Sunday 8/1/21
TOURISM

Travel from Finland: insufficient vaccination, very expensive testing

A rapid antigen test for travelers costs 25 euros at Madrid airport, but at Helsinki-Vantaa airport they charge 179 euros
Travelers about to undergo a security check at Helsinki-Vantaa Airport. Photo: Foreigner.fi.
Travelers about to undergo a security check at Helsinki-Vantaa Airport. Photo: Foreigner.fi.

Finnish authorities say the process of immunization against the coronavirus is progressing at a good pace in the Nordic country. However, vaccination does not go so fast as to make summer trips easier. At least not for the young.

According to official figures, there is a significant percentage of the population (61.9%) that have already received at least the first jab.

But the percentage of those completely vaccinated is only 22.9% and they are almost all elderly people. Finland is now providing the second dose to those aged 65-74.

Many young and middle-aged Finnish residents will not travel abroad this summer simply because they will not receive in time the second dose that would free them from having to present more (and very expensive) certificates at the airport.

The Finnish health authorities imposed a time interval of nearly three months between the two doses of Pfizer and Moderna, the main vaccines used in the 5.5 million country. In most European states, citizens receive the second dose only three weeks after the first, as recommended by vaccine manufacturers.

Finland's decision to delay the second jab is causing difficulties for travelers and forces many people to undergo PCR or antigen tests, which in Finland are much more expensive than in the rest of Europe, in order to travel abroad.

For example, for an antigen test that costs 25 euros at the Madrid airport, in Helsinki-Vantaa airport they charge 179 euros. And the airport is one of the cheapest places for testing.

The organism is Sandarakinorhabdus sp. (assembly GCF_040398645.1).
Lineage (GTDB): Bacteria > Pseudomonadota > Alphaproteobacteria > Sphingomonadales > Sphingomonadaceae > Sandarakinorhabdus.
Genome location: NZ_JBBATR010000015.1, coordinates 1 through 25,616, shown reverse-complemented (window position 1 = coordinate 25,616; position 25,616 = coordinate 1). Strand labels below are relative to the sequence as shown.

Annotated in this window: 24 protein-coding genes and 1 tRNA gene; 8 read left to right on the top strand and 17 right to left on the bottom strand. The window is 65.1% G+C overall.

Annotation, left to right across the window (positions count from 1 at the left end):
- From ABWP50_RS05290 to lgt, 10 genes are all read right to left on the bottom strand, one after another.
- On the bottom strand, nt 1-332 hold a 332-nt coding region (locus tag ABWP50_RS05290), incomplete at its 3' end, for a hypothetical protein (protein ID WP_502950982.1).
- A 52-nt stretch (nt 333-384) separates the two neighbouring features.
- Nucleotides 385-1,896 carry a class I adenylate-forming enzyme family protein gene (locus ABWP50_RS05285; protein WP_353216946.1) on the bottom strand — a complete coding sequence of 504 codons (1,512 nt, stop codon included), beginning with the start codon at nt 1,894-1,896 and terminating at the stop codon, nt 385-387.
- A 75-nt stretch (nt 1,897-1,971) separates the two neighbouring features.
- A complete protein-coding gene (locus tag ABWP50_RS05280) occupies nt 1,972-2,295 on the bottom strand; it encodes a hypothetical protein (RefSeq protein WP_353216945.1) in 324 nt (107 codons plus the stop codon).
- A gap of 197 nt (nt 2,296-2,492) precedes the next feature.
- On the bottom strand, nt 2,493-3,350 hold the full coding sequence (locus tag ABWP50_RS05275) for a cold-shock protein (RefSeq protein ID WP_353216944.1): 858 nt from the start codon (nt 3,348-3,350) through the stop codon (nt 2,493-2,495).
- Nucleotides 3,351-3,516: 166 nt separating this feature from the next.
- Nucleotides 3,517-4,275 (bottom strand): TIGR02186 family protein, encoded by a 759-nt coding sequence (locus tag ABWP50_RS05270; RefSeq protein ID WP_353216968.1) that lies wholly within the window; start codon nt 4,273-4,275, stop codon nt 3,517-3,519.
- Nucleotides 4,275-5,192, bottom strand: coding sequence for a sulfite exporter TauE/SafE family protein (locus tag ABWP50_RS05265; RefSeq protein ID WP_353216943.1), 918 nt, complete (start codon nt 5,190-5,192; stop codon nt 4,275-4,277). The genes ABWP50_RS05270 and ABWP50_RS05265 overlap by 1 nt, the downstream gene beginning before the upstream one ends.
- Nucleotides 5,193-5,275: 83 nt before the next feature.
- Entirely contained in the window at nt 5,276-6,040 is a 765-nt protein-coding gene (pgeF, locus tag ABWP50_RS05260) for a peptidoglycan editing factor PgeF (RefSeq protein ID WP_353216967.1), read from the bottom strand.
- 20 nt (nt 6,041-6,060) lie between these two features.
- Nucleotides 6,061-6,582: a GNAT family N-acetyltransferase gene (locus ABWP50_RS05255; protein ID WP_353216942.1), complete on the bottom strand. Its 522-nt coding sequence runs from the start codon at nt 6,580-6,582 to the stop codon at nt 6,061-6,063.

Prices charged on 11 July at the Helsinki-Vantaa airport testing center. Photo: © Foreigner.fi.Prices charged on at the Helsinki-Vantaa airport testing center (11 July 2021). Photo: © Foreigner.fi.

Finnish people can undergo a Covid-19 test for free at a public health center if have symptoms of the disease. But in those cases the public authorities refuse to issue a test certificate valid for travel. At the time of writing this article, the magic papers for travel are only provided by private health operators. So, if someone says they need a test and certificate to travel, they tell them to go to a private center.

Nordic social justice, a hidden traveler tax, or just a great business opportunity for some companies? Let each reader judge.

Immunization improved

Under the regulation currently in force, only people who are fully vaccinated - meaning with two doses of Pfizer or Moderna or one dose of Janssen - and those who have already passed the Covid-19 disease can download for free the European digital certificate that enables to travel without additional testing.

The rest have no choice but to visit a private provider, get a stick up their nose and pay huge amounts of money for the stamped certificate proving virus free.

Meanwhile, authorities explain that a longer time interval between the two doses improves immunization.

“Second doses of the vaccine are now given primarily to people aged 65-74. The second dose of the vaccine is important because the second vaccine provides longer-lasting and more effective protection against the coronavirus and the serious disease caused by its Delta variant,” says Hanna Nohynek, chief physician at the Finnish Institute for Health and Welfare (THL).

The Janssen drug (also known as Johnson and Johnson) is not even administered in Finland. Health authorities decided not to use it following reports of rare cases of blood clots in the United States.

Young people

Currently, residents in the 20-29 age bracket are applying for appointments to receive the first dose of the vaccine. According to a statement from THL, almost half of them have received the first jab.

“It is good that young people have been actively booking vaccination times. Currently, most coronavirus infections are in younger age groups, so more and more young people should apply for coronary vaccination, ”says Mia Kontio, THL's leading expert.

According to THL, 61.9% of the population already have received the first dose of the vaccine, a percentage that represents 3,440,351 people. And 22.9% (or 1,275,328 persons) have already received the second dose. 74% of those over 16 years of age already have the first dose and 27% the second.

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